For what it's worth, I'm sitting at the nav desk on a rainy day at Bums Bay on the Gold Coast, so I flicked my Simrad NSE 12 plotter on and it drew 2.0 amps, then I turned on the Simrad 3G radar to transmit mode and it added another 1.5 amps, then the Simrad AIS added 0.4 amps. I don't know how these figures compare but they are real world figures current as of 10 minutes ago.
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Old 11-05-2013, 07:50   #45
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Re: Simrad Radar & Plotters

OK, so I made measurements like DotDun above with an ammeter directly connected. I did not make measurements without the radome connected at all, because I did not want to access the plug and don't see the point for real usage.

Ships main batteries 13.8V and scanner set to auto

MFD8 running with radar off: 2.5A
MFD8 and DRS4D in Stdby: 1.8A
MFD8 with DRS4D at 0.0625 miles: 3.1A
MFD8 with DRS4D at 36 miles: 3.3A
MFD8 in Stdby with DRS4D operating: 2.5A

I also took measurements at house voltage of 12.6V, and all measurements are 0.3A higher.

So again, the operating radar itself is drawing 0.6-0.7A, which I assume is the motor used for rotation, and the power used for the magnetron is already supplied in stdby.

DotDun's measurements above suggest that the total power to operate the 4KW radar is ~2A.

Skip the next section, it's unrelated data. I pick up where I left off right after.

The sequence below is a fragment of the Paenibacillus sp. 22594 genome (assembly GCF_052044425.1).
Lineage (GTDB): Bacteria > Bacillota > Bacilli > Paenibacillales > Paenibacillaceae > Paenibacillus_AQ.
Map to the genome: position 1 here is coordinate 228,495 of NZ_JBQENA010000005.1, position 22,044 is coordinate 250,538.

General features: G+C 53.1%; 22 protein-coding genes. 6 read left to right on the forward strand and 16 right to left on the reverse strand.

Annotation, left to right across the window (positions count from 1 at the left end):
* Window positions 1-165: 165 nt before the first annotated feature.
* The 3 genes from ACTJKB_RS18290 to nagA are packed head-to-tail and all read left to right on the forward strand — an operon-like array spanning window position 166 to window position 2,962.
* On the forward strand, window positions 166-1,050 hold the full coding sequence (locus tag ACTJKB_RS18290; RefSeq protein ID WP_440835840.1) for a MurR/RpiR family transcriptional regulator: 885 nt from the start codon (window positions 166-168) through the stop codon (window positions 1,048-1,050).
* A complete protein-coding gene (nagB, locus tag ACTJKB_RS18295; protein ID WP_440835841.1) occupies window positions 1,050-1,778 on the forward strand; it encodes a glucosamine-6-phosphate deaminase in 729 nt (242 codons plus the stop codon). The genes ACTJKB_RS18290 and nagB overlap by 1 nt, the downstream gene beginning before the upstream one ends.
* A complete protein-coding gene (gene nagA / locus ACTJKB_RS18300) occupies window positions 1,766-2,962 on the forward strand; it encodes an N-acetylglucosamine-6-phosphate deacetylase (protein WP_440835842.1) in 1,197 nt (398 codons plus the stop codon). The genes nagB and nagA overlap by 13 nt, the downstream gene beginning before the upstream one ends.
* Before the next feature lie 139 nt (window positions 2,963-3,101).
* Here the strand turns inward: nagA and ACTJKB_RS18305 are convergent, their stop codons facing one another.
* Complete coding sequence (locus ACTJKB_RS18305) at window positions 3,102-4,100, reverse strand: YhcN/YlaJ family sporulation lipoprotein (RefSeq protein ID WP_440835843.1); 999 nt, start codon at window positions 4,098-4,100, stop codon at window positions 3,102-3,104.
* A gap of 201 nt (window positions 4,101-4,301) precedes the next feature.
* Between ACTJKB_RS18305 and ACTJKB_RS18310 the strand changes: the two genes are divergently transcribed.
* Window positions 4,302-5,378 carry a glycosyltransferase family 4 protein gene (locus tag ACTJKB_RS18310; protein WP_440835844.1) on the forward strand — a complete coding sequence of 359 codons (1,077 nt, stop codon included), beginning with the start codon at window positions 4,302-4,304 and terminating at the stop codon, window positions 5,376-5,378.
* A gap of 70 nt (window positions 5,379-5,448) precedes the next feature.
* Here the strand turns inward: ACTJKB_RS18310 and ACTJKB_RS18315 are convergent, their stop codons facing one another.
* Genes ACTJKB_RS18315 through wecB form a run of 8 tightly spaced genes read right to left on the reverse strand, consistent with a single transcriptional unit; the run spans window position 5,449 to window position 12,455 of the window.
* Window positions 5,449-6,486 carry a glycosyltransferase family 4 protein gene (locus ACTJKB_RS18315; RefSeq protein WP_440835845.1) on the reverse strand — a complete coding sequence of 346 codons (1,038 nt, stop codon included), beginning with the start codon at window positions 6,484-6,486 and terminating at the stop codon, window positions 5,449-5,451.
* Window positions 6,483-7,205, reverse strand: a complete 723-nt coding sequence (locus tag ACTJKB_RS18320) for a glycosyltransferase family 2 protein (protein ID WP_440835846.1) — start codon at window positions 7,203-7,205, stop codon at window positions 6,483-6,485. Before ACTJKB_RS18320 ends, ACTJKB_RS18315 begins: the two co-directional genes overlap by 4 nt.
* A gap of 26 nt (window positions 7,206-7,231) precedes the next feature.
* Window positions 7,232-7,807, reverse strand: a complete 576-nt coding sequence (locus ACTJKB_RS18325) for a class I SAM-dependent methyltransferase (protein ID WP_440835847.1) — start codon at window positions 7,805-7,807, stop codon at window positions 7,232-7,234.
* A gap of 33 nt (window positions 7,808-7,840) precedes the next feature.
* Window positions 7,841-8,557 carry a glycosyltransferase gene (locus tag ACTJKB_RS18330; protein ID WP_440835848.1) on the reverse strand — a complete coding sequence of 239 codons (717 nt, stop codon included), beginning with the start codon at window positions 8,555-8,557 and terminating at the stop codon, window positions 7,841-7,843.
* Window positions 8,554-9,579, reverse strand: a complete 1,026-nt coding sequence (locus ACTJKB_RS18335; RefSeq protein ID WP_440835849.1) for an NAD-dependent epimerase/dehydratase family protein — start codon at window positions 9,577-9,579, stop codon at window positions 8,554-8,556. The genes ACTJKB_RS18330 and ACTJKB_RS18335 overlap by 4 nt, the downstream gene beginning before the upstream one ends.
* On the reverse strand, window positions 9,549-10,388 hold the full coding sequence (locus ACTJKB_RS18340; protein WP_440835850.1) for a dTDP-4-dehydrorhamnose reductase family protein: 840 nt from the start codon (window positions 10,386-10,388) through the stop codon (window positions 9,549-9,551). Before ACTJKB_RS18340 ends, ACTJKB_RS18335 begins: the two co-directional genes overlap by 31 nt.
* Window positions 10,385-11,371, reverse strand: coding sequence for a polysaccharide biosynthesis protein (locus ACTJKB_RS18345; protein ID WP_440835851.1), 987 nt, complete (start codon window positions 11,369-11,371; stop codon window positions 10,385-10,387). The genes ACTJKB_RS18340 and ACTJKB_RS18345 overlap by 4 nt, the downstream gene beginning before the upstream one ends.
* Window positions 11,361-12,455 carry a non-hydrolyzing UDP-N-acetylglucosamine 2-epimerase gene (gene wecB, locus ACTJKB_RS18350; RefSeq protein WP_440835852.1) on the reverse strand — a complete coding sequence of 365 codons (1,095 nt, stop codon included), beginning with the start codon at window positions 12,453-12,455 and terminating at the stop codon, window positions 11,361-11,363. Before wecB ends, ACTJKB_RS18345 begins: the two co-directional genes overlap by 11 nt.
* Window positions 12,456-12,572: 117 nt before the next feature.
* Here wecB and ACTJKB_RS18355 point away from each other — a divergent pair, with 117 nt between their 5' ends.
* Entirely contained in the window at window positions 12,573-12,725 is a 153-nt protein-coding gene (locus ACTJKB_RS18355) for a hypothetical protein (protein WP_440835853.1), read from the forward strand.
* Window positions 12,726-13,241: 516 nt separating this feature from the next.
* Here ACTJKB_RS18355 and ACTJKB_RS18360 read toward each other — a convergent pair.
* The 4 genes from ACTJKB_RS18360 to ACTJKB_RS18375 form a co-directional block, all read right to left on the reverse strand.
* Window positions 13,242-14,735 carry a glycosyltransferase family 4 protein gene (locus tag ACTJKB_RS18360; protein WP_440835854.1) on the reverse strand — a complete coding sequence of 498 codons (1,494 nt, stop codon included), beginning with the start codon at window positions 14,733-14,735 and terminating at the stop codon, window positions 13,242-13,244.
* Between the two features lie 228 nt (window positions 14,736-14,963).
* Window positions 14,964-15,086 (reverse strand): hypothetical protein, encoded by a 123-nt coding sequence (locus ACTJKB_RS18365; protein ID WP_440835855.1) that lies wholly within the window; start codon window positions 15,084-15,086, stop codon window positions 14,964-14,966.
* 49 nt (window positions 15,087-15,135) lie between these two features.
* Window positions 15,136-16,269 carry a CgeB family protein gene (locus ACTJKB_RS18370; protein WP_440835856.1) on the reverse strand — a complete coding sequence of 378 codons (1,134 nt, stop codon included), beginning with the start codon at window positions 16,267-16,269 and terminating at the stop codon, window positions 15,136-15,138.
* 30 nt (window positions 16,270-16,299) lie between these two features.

Greg's measurements on the 3G suggest that it draws 1.5A.

So it looks like my assertion a year ago that there was only a 0.3A actual difference between the two is pretty much correct, although a bit low. So the low power draw of 3G is mostly marketing that gets repeated as fact, and not an actual fact.

Am I misreading or misinterpreting something here?

As for the Furuno brochure values, these must be maximum possible values at the minimum voltages supported (10.8V?). In fact, every single piece of instrumentation we have on board draws much less than the value sited in their specs. Our AP is spec'd at 30A, but only uses 3-5A in rough conditions.

I also like this Furuno radar (hate the chartplotter). I watch kiteboarders 1 mile away and see two returns for each - the human body and the nylon kite. This surprised me, since both are small targets with low return potential. Greater than 1 mile, I only see a single return, but also find it surprising to get a return at all. I see Kunas in ulu's 3-4 miles away. An ulu is a 8' dugout canoe that sits 6" above the water and is paddled by a single human. I have also watched birds fly through our radar sweep.

That is far more resolution that we need for navigating. I keep seeing the marketing pictures for 3/4G showing remarkably detailed shots of objects 30-50' away and wonder why that would be useful at all. At 50', you should not have your head buried in a radar display. Especially at night or in fog. They never show the fast moving rain squalls at 6-12 miles (which is our major use for radar), or what a unlit fishing boat looks like at 2-3 miles (is the higher definition helping then?).

So if the power draw difference is minimal, and the higher resolution is for pretty pictures only, what is the real advantage of 3/4G? Dockhead mentioned that he could see the shape of channel markers, but I would argue that one should not be entering a channel at all if one did not already know which markers were on which side.

I'm not knocking 3/4G - it is a valid choice, but I don't see the huge advantages (or any at all) over the other choices out there. And it does seem that Simrad has thrown huge marketing misinformation and confusion into all of this. I have yet to see a comparison of radars in a manner that matches actual navigation usage - not even Panbo (who seems to think navigational use of his radar is for backing into his slip).

Mark